Discussion: (26 comments)
Comments are closed.
A public policy blog from AEI
View related content: Carpe Diem
Any day now, the AFL-CIO’s Executive Paywatch division will report another one of its wildly inflated CEO-to-worker pay ratios for 2017 based on a series of flawed statistical assumptions that result in a rather meaningless apples-to-oranges comparison. See my criticisms of the AFL-CIO’s report last year here, here, and here. This year, the Wall Street Journal just published CEO compensation online for all of the S&P 500 companies along with several related articles in today’s print and online editions here, here and here. Therefore, this year I’m able to preempt the AFL-CIO and publish a rebuttal to its anticipated massively inflated 300+ CEO-to-worker pay ratio before its analysis is released, instead of responding to their report after it has gone public and gets widely and blindly reported by the media without anyone (except John Merline of IBD) ever questioning “the statistical legerdemain used to produce it” (see below).
As I have reported many times before, here is a summary of the main flaws in the “methodology” used by the AFL-CIO to produce its wildly inflated 300+ CEO-to-worker pay ratios every year:
The analysis below summarizes my corrections for those statistical flaws above that are used by the AFL-CIO annually to get an exaggerated, inflated CEO-to-worker pay ratio:
In its Executive Paywatch release last year, the AFL-CIO reported that the average nonsupervisory rank-and-file worker earned $37,632 in 2016. To arrive at that figure, the AFL-CIO reports that its methodology is as follows:
The average annual income earned by rank-and-file workers is taken from the U.S. Bureau of Labor Statistics Current Employment Statistics survey. Specifically, it is the average hours and earnings of production and nonsupervisory employees on private nonfarm payrolls. The average weekly pay is multiplied by 52.
Here are more details of how the AFL-CIO will calculate average worker pay this year if it follows its procedure in previous years. It will use an average hourly wage of $22.05 for production and nonsupervisory workers in 2017 (BLS data here) and an average workweek of only 33.7 hours (BLS data here) for the average rank-and-file worker. Assuming 52 weeks of work per year: $22.05 per hour x 33.7 hours per week x 52 weeks ≈ $38,640 average annual cash-only earnings for the typical part-time worker in 2017. Conveniently, the fringe benefits that all rank-and-file workers, even part-time workers, receive as part of their total compensation are mysteriously not considered by the AFL-CIO.
Therefore, the AFL-CIO engages in some questionable statistical chicanery by sloppily reporting an apples-to-oranges comparison of: a) total CEO compensation for only about 500 CEOs working full-time in their prime earning years to b) the cash wages only for 1o2.5 million rank-and-file workers of all ages working for companies of all sizes, who work an average of less than 34 hours per week, and are therefore working part-time, not full-time, on average. But you would never know that from the AFL-CIO’s website because the average hourly pay and average hourly workweek of rank-and-file workers are never reported, and I guess nobody has ever bothered to check to find out that the AFL-CIO is using average annual cash-only income (excluding fringe benefits) for a mix of full-time and part-time employees whose average workweek was only 33.7 hours last year.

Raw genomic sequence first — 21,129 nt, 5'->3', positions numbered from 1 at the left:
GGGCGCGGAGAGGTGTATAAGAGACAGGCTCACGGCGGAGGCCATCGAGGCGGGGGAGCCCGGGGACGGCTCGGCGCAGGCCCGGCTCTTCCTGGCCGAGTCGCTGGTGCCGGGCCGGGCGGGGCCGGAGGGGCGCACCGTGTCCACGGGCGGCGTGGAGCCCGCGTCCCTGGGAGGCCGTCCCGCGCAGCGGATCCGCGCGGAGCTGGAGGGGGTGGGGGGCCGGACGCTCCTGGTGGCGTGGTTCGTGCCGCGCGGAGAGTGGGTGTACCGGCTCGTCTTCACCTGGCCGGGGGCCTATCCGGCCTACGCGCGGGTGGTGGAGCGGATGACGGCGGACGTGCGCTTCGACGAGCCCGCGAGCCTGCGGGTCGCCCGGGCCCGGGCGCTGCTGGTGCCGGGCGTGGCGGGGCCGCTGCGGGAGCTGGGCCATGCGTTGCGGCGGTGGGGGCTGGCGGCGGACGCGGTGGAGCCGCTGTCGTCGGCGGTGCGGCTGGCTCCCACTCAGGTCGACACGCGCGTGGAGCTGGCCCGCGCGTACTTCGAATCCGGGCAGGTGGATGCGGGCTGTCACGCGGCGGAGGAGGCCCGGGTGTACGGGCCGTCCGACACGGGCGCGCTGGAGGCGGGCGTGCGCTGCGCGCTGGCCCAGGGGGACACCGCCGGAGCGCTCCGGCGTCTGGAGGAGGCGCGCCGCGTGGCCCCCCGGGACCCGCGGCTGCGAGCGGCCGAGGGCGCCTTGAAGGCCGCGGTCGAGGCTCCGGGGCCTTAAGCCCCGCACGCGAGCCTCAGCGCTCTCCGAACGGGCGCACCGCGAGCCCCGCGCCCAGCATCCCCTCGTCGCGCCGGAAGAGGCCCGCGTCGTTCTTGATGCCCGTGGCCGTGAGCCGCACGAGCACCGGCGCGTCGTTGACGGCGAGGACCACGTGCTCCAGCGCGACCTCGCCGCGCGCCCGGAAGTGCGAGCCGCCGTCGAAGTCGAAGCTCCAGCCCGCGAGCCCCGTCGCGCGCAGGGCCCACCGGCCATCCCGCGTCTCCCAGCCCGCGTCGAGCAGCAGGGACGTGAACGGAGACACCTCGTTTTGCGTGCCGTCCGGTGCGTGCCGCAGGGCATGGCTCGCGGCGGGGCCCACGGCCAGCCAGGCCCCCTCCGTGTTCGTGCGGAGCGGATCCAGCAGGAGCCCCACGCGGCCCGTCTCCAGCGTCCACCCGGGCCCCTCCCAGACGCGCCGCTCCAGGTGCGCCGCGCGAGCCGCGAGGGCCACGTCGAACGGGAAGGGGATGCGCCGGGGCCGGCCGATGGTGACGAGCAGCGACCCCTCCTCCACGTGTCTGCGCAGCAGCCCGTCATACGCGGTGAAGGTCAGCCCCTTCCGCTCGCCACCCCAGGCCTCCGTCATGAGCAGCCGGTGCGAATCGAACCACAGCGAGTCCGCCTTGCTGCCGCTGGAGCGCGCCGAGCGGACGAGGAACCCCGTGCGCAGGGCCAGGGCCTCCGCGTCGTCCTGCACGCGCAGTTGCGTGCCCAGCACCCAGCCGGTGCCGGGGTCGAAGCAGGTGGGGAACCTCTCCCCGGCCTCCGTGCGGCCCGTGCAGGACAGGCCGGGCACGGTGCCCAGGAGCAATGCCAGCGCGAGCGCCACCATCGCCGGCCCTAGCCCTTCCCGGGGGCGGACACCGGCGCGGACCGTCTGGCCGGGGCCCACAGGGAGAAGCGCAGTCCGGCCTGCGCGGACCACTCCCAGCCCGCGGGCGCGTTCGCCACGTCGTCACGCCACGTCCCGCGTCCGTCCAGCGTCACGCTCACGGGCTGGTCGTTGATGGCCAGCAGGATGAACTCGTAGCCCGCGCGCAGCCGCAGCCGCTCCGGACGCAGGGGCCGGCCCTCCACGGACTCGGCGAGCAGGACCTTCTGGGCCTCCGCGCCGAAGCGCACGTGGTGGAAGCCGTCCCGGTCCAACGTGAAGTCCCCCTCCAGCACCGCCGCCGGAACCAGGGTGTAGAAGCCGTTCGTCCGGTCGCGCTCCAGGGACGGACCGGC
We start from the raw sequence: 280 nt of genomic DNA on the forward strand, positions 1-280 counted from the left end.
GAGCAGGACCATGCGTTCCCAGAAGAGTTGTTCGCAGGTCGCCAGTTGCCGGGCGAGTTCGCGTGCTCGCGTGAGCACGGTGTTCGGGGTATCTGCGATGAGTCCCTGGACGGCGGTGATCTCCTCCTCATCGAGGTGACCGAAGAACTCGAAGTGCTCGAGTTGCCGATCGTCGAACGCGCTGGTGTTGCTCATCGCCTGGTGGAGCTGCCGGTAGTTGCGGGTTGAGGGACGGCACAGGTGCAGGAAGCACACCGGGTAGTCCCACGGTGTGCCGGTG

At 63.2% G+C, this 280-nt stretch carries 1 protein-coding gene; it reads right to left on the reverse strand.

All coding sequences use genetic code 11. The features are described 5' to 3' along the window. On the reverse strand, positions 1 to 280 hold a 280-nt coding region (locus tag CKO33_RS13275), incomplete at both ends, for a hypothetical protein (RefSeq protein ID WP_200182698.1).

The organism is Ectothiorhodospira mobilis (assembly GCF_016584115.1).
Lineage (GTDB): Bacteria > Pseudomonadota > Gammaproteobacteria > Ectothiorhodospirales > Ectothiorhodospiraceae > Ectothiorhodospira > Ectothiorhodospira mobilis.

For 2017, the CEO-to-worker pay using the AFL-CIO’s methodology would be about 349-to-1 ($13,472,000 ÷ $38,640) comparing average CEO compensation to cash wages for part-time workers, see top chart above.
Questions: a) How would the AFL-CIO’s CEO-to-worker pay ratio change if we: a) calculate average worker pay for full-time workers, b) compare the average pay for a rank-and-file worker who works the same number of hours that a typical CEO works, e.g., 50 or 60 hours per week, c) compare total compensation of both CEOs and rank-and-file workers working full-time including fringe benefits for the rank-and-file, d) use median instead of average CEO compensation, and e) consider only those workers who are employed by companies with 500 or more workers to consider the workers most likely to actually work for an S&P 500 company? The charts above summarizes how the CEO-to-worker pay ratio would change, here are the details:
1. Correcting for the AFL-CIO’s Statistical Shortcomings/Legerdemain
a. Using median CEO compensation in 2017 of $11,900,000 would lower the CEO-to-worker pay from 349-to-1 to 308-to-1, a reduction in the ratio of nearly 12% (see bottom chart above).
b. Assuming a 40-hour workweek for full-time rank-and-file workers employed by companies with 500 or more workers, who received average hourly compensation of $36.65 last year including fringe benefits (BLS data here), and annual total compensation of $73,300, we would get CEO-to-worker compensation ratios of 177-to-1 using average CEO compensation and 156-to-1 using median CEO compensation. In other words, the AFL-CIO’s CEO-to-worker pay ratio is conveniently inflated by a factor of 2X by using cash wages only for part-time workers! Talk about bogus statistical chicanery! And year after year, the media never questions the AFL-CIO’s totally flawed methodology and parrots the inflated and wildly exaggerated CEO-to-worker pay ratios.
c. Since no S&P 500 CEO works only 40 hours per week, let’s assume a 50-hour workweek for full-time rank-and-file workers to make a more realistic comparison, and use hourly compensation of $36.65 like above and annual total compensation of $95,290 for workers employed by companies with 500 or more employees. That would result in CEO-to-worker compensation ratios of 141-to-1 (average CEO pay) and 125-to-1 (median CEO pay), see charts above.